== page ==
In many regards, race relations did not change during World War II, with those of African American descent being kept in the more menial tasks and jobs, and not being allowed greater responsibility. Race relations did not change in large part following World War II, with many of the veterans not being acknowledged for their service until decades later; those that served with African Americans, on the other hand, were more willing to accept and acknowledge the contributions of each other, sharing a camaraderie as a result of the time spent in the service during the war. Race riots did occur in Harlem during 1943, but as World War II became a more pressing concern, many individuals in Harlem were able to find work either in the military or in the shipyards, working to decrease the tensions in the area as a result of those who left for service or those who were spending long hours working to increase the war efforts.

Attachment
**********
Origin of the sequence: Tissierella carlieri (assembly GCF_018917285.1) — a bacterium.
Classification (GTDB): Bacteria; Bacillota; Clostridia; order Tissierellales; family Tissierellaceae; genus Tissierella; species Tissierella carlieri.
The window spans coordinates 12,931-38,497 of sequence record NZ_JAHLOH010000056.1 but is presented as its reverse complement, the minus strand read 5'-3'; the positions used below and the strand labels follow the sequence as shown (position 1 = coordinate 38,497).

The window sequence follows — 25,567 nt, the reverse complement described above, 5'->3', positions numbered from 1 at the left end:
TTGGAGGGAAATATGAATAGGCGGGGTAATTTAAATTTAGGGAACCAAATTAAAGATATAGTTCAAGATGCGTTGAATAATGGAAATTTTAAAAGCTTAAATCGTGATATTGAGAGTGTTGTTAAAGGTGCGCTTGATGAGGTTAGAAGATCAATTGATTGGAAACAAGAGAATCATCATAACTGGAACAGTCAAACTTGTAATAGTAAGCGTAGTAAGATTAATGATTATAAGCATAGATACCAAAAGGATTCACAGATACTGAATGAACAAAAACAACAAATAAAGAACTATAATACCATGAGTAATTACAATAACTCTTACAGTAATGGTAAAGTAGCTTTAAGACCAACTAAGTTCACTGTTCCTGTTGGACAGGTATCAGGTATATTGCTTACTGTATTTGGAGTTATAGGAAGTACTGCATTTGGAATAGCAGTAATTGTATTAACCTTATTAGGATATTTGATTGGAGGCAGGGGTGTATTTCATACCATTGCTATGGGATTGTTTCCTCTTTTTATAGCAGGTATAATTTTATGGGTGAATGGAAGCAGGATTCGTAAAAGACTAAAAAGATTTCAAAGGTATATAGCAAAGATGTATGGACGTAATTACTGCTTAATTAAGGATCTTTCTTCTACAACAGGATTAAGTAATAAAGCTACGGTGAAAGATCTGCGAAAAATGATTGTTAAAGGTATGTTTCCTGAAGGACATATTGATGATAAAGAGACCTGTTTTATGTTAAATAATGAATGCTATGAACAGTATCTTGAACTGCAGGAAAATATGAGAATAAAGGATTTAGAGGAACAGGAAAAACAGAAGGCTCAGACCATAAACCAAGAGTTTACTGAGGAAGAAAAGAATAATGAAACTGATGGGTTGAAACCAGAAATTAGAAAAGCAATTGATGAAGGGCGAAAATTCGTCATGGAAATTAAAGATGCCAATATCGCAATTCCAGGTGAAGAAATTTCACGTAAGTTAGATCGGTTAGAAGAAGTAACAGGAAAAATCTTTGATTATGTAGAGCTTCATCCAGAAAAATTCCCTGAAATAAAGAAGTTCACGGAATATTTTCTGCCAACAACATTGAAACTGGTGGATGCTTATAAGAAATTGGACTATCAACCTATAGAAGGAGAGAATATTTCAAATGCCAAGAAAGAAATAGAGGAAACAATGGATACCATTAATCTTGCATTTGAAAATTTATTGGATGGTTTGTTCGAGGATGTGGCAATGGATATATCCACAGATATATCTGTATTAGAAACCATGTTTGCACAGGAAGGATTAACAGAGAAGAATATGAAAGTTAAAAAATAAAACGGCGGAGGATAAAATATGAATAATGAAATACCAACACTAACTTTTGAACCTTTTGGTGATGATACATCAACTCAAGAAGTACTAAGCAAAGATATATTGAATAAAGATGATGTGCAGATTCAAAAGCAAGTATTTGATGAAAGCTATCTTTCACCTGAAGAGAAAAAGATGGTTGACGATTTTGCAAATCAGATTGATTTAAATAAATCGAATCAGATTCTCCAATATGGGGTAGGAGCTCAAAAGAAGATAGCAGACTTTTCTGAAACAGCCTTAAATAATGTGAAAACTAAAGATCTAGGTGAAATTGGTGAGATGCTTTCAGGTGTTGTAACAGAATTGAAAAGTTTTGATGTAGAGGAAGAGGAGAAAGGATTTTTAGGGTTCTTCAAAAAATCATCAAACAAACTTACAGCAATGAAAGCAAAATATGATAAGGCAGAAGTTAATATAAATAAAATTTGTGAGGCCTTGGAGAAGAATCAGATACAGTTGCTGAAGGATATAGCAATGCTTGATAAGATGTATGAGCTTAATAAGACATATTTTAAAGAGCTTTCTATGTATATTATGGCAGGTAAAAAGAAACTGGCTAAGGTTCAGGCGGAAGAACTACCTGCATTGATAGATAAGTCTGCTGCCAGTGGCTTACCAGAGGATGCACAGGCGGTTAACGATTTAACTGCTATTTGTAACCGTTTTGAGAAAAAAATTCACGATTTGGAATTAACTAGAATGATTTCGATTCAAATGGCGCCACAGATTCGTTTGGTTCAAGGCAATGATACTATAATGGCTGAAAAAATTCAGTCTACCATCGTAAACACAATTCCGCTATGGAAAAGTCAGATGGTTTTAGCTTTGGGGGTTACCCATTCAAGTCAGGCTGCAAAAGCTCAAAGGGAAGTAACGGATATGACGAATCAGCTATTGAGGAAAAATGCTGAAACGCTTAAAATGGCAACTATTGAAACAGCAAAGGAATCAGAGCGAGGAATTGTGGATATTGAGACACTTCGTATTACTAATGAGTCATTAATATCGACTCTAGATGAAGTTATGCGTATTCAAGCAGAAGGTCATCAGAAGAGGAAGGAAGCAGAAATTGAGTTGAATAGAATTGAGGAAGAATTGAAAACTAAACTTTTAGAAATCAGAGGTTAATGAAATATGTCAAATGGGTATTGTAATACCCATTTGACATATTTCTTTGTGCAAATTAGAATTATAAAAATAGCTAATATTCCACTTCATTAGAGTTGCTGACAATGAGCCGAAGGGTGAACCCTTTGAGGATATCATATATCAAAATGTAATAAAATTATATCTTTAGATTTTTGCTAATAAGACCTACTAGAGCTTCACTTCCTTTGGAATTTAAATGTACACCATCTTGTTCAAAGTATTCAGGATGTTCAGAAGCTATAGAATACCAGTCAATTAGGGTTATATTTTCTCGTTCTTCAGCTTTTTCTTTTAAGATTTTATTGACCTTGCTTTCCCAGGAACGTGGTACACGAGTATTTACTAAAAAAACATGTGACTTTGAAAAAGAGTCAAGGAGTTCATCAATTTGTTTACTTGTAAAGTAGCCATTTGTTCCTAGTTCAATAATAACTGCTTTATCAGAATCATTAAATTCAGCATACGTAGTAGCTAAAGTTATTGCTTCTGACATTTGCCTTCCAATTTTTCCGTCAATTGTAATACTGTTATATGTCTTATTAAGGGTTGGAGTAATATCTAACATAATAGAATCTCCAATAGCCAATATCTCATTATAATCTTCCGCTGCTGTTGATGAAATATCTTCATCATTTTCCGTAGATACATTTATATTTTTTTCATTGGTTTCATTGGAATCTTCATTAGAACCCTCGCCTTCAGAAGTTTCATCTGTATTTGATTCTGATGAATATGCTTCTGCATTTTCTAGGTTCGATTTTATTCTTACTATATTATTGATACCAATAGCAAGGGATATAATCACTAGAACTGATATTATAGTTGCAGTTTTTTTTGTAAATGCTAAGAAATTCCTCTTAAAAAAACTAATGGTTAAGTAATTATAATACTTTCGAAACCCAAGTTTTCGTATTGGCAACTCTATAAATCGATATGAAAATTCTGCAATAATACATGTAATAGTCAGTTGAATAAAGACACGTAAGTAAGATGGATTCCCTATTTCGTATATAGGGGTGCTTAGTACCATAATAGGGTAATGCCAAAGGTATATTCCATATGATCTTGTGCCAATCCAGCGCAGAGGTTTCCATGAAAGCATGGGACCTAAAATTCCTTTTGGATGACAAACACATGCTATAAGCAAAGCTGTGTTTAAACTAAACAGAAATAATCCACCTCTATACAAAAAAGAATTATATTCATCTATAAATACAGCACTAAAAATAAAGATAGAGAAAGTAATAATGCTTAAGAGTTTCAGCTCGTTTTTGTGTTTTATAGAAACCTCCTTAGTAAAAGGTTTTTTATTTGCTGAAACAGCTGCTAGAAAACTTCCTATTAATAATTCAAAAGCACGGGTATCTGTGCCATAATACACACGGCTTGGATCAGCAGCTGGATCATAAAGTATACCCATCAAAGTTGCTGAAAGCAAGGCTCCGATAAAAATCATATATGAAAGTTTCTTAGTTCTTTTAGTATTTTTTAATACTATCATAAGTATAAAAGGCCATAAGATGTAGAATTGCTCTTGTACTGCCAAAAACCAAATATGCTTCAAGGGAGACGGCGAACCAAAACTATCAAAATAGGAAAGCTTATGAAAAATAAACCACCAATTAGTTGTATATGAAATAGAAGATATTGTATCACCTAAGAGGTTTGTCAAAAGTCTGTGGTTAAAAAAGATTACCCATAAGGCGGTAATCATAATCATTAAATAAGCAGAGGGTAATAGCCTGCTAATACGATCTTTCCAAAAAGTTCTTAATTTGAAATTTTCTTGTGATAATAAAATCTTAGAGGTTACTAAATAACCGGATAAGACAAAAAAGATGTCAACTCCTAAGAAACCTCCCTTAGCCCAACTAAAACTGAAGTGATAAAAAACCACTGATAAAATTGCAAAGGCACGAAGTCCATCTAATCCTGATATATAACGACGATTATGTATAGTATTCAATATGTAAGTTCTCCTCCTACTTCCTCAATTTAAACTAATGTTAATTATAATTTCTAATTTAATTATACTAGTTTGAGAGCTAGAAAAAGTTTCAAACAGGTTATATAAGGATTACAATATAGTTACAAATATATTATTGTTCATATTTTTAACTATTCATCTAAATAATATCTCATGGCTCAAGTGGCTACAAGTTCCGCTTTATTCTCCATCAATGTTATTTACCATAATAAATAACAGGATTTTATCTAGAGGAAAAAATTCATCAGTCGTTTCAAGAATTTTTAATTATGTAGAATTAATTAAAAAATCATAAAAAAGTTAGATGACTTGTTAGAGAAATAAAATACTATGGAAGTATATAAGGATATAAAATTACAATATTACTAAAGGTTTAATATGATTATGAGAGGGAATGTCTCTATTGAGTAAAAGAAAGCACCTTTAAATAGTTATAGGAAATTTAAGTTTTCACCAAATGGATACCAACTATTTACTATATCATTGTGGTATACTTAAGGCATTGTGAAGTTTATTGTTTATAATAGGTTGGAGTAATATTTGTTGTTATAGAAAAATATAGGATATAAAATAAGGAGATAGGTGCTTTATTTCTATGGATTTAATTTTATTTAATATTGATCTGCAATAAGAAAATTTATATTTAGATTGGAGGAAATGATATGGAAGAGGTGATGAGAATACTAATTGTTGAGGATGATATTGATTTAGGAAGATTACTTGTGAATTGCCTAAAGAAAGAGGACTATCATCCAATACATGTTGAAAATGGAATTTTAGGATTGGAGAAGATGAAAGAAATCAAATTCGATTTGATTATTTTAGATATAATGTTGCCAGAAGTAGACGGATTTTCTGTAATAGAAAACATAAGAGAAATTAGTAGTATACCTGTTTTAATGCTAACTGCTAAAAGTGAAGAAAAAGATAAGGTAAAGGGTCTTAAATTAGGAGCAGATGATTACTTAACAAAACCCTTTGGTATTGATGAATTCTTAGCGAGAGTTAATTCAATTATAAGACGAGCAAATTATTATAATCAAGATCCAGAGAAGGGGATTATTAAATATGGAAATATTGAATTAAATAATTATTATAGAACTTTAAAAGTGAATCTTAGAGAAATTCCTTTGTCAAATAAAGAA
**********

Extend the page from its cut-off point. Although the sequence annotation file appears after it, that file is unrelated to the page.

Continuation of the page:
In watching the film “Miracle at St. Anna,” when looking at information pertaining to African American history, I learned the opinions of the African American population during World War II in regards to what was seen by 92nd division overseas, and the injustice felt at seeing those less educated than they on the Nazi side getting the better of everything, better than that which they received. Spike Lee’s premise, or intent, throughout the duration of the talk was to work to provide a different perspective of history, working to convey information about World War II from the perspective of an African American family, child, and child whose family was within the war. The video is different in theme and content than other mediums that delve into the same subject matter because it looks at the topic of African American veterans from the perspective of an African American as opposed to reviewing the history of World War II through the typical perspective, that of the Caucasian veteran, or the Caucasian historian.